Peggy also chose to break ties with Ken Cosgrove, probably the only truly good man left on the show. The two had their pact to stay or leave together, and despite Ken's wounded puppy face when Peggy dismissed the pact and told him to keep his fictions for his stories, it makes good career sense for Peggy to leave without him. She knows now that there are no men she can rely on or hitch her wagon to anymore - it's time to set out on her own. After all, remember how Don attempted to guilt her by saying everything she had was because of him? Let's ignore the obvious part of that - Peggy is smart and capable on her own - and recall another man, a face from the past, who made an appearance this week. It was Freddy Rumsen, still Peggy's friend and guide it would seem, who actually saw Peggy's potential in Season One, pulling her from the Dove campaign to do more. Don may have let her in the door, but Freddy Rumsen cleared the path and knocked.
Whether you found "The Other Woman" to be a great episode or a questionable one is down to the individual this week. It was all emotion, and perhaps the mark of a great episode is making viewers feel any emotion at all - even total revulsion. It was certainly an episode that drew lines in the sand.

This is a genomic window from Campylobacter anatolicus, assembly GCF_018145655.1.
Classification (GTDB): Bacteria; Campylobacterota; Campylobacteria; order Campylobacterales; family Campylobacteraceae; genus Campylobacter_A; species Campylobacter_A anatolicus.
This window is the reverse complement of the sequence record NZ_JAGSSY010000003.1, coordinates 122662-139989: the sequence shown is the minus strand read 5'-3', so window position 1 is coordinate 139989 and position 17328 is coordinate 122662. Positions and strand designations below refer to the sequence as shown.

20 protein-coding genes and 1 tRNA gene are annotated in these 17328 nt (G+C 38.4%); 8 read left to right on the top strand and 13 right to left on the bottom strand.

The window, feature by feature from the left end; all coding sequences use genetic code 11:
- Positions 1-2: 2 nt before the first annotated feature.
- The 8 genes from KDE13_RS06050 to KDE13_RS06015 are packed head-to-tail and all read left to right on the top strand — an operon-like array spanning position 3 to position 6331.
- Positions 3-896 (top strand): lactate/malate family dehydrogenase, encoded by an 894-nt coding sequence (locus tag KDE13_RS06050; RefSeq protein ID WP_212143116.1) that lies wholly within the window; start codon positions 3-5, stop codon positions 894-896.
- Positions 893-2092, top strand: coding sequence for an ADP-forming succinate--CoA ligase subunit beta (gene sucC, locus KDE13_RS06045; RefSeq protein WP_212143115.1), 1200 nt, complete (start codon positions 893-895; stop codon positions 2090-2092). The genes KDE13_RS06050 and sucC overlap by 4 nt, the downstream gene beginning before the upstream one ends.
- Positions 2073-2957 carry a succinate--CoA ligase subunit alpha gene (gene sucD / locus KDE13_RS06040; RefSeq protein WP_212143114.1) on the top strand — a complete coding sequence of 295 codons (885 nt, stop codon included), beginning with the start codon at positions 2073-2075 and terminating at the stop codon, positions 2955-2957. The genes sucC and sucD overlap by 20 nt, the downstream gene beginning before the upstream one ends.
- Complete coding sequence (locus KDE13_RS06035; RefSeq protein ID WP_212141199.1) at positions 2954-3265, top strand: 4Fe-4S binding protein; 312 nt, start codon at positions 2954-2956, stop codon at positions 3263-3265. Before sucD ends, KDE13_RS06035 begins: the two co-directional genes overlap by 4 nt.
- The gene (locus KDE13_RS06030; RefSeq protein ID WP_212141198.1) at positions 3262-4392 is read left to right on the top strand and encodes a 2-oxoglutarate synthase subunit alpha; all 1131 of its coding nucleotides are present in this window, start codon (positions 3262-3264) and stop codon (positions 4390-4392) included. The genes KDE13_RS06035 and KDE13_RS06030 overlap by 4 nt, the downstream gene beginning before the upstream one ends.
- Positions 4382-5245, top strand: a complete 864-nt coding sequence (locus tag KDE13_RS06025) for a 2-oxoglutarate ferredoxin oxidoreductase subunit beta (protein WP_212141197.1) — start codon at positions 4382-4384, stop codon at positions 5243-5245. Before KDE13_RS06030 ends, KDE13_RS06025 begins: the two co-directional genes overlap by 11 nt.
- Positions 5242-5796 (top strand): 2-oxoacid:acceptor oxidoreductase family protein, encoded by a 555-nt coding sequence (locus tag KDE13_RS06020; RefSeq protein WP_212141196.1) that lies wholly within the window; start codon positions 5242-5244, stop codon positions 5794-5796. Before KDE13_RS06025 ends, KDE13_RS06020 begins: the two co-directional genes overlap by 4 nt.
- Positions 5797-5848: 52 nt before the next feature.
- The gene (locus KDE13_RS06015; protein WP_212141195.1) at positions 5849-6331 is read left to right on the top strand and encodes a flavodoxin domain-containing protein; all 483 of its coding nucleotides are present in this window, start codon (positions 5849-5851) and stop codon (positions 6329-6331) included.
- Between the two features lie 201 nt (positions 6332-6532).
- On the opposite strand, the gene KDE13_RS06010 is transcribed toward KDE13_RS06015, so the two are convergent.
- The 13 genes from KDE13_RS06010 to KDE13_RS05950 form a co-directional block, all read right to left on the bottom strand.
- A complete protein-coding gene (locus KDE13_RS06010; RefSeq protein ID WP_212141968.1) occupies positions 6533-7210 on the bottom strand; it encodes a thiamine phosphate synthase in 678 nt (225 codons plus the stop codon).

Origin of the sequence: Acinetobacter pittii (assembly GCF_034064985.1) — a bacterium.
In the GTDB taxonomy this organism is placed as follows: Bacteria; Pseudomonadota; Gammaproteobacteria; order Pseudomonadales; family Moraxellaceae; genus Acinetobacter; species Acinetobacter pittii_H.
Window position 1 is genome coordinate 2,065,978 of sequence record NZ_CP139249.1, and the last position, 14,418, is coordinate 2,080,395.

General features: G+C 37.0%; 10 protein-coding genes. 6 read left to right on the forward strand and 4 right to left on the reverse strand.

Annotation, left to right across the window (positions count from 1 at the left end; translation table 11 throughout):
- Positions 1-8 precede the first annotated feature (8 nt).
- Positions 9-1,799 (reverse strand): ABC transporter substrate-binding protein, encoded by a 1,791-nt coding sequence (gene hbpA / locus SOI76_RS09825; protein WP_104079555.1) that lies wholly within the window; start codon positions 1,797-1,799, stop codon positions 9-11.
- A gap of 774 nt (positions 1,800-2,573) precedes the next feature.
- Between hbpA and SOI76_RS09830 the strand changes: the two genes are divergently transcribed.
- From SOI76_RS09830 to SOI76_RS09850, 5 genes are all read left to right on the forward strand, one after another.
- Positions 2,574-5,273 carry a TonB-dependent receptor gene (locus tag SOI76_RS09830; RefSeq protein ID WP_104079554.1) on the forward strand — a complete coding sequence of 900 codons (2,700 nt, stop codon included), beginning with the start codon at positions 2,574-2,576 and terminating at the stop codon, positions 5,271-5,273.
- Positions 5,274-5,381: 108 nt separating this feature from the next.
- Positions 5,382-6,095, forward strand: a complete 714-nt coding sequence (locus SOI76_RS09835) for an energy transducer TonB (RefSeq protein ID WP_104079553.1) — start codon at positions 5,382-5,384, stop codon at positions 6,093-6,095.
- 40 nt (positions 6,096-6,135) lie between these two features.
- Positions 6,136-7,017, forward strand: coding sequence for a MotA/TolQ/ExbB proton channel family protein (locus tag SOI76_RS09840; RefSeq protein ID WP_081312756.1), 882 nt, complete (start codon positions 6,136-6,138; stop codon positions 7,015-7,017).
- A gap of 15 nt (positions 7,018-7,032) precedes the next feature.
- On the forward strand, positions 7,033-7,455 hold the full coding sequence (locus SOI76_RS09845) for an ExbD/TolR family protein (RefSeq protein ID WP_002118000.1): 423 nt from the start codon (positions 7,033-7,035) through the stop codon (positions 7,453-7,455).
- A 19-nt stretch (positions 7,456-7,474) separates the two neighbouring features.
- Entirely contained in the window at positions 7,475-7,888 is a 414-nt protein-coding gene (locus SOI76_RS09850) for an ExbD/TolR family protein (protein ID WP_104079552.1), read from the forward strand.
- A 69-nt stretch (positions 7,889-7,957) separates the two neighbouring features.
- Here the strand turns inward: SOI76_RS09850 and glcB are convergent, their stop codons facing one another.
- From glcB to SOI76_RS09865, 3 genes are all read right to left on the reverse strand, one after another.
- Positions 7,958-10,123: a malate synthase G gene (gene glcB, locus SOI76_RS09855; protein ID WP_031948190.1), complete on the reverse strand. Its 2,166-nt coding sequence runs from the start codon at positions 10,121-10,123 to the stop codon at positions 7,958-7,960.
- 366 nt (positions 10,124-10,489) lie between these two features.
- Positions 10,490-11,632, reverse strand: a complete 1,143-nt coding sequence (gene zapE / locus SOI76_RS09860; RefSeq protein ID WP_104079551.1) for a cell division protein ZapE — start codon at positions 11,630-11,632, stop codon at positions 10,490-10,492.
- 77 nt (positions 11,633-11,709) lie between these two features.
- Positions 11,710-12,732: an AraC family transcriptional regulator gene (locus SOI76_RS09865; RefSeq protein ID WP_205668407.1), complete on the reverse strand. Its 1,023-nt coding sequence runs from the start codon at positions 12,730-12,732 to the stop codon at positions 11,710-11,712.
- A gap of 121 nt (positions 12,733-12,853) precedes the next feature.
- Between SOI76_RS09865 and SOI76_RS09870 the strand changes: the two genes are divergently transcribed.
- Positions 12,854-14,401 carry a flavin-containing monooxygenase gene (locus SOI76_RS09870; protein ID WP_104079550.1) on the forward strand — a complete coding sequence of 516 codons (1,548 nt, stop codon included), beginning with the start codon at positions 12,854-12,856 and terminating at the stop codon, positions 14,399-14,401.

Musings and Miscellanea:
- For the last few seasons I have defended Pete as being a complicated but still weirdly lovable character. This is the week I finally am giving up holding that line. He was vile beyond vile, not just in his scenes with Joan but also with Trudy.
- This episode gave me feelings!!
- Pete: "What would it take to make you a Queen?" Joan: "You couldn't afford it." Which would have been a great line to end the conversation, but ...
- I've been pleased with how less vile Harry has been recently. He turned from a cute dork in early seasons to such a cretin lately. Glad to see the tide slowly turning back.
- I have never been a huge Megan supporter, but I just completely lost my patience with her scenes this week. Same ole shit. I won't be sad if and when she leaves the show. How did she not think Don would be upset that she suddenly might leave for 3 months? I'm also tired of her magical vagina bringing him great ideas #RealTalk
- Ginsberg ... you are such a talented, bad-dressing little creeper aren't you?
- Prostitution? "That's the car biz!"
- I did like when the SCDP was walking into the pitch for Jaguar, it just had SWAGGER written all over it.
- Watching this after the fantastically exhausting Blackwater Bay episode of "Game of Thrones" was almost too much, emotionally speaking. I need these shows to occasionally air on other nights of the week!
- There will probably be more information about what Peggy's true future is as the day unfolds, so keep an eye to the blogs!